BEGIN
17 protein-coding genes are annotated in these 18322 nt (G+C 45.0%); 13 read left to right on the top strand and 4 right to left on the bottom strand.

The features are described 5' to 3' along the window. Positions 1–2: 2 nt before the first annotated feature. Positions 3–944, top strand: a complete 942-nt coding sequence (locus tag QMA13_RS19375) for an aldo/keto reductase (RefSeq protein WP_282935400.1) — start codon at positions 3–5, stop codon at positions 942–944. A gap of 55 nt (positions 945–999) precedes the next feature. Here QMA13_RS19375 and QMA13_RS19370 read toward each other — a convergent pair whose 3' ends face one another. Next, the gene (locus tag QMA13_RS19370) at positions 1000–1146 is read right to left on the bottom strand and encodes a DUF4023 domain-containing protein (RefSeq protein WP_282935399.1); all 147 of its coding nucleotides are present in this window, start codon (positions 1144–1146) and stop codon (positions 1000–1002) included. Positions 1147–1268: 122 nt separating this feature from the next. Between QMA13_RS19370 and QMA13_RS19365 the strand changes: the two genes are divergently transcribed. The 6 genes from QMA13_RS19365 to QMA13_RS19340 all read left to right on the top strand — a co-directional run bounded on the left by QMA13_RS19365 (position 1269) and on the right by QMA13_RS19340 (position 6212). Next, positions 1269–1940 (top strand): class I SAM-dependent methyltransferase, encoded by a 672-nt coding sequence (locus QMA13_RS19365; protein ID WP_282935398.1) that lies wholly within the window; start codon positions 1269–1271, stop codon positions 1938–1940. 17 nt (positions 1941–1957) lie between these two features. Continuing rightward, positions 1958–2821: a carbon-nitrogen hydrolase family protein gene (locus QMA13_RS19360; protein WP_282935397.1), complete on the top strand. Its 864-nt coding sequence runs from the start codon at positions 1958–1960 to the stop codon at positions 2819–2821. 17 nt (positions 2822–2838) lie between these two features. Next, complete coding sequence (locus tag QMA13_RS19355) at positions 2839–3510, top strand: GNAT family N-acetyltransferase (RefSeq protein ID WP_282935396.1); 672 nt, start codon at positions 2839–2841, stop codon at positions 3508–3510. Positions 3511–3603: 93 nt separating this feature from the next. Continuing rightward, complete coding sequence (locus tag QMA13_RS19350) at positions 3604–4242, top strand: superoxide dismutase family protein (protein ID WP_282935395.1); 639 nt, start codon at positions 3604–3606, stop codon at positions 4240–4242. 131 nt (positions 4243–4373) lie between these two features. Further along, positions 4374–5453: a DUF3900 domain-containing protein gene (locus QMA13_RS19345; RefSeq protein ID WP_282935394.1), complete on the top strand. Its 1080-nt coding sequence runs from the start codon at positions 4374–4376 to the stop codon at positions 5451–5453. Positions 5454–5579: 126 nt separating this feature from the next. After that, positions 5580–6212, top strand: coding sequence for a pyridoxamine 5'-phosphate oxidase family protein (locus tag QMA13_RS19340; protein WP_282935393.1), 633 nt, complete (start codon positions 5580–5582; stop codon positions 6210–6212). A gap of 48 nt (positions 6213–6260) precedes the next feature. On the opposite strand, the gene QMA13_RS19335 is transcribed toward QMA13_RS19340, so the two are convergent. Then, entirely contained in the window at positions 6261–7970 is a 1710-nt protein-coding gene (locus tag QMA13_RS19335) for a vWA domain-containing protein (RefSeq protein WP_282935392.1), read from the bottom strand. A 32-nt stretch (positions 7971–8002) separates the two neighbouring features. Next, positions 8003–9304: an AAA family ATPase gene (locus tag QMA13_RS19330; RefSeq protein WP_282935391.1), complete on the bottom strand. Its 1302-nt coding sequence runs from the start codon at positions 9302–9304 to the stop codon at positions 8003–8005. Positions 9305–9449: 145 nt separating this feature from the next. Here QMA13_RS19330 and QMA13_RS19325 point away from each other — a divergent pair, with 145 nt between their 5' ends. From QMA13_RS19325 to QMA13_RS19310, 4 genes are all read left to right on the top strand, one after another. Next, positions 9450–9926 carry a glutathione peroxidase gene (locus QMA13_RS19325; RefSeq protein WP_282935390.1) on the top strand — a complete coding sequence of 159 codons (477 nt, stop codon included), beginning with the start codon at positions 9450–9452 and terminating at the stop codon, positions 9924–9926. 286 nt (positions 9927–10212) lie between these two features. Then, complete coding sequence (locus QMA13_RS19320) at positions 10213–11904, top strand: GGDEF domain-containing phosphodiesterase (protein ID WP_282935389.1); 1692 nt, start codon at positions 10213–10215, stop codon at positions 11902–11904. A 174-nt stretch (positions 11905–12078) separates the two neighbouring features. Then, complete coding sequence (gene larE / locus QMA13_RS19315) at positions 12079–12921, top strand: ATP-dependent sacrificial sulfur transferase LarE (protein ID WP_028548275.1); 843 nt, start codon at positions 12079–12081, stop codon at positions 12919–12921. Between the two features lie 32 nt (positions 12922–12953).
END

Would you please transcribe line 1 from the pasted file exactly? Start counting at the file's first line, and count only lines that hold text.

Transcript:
17 protein-coding genes are annotated in these 18322 nt (G+C 45.0%); 13 read left to right on the top strand and 4 right to left on the bottom strand.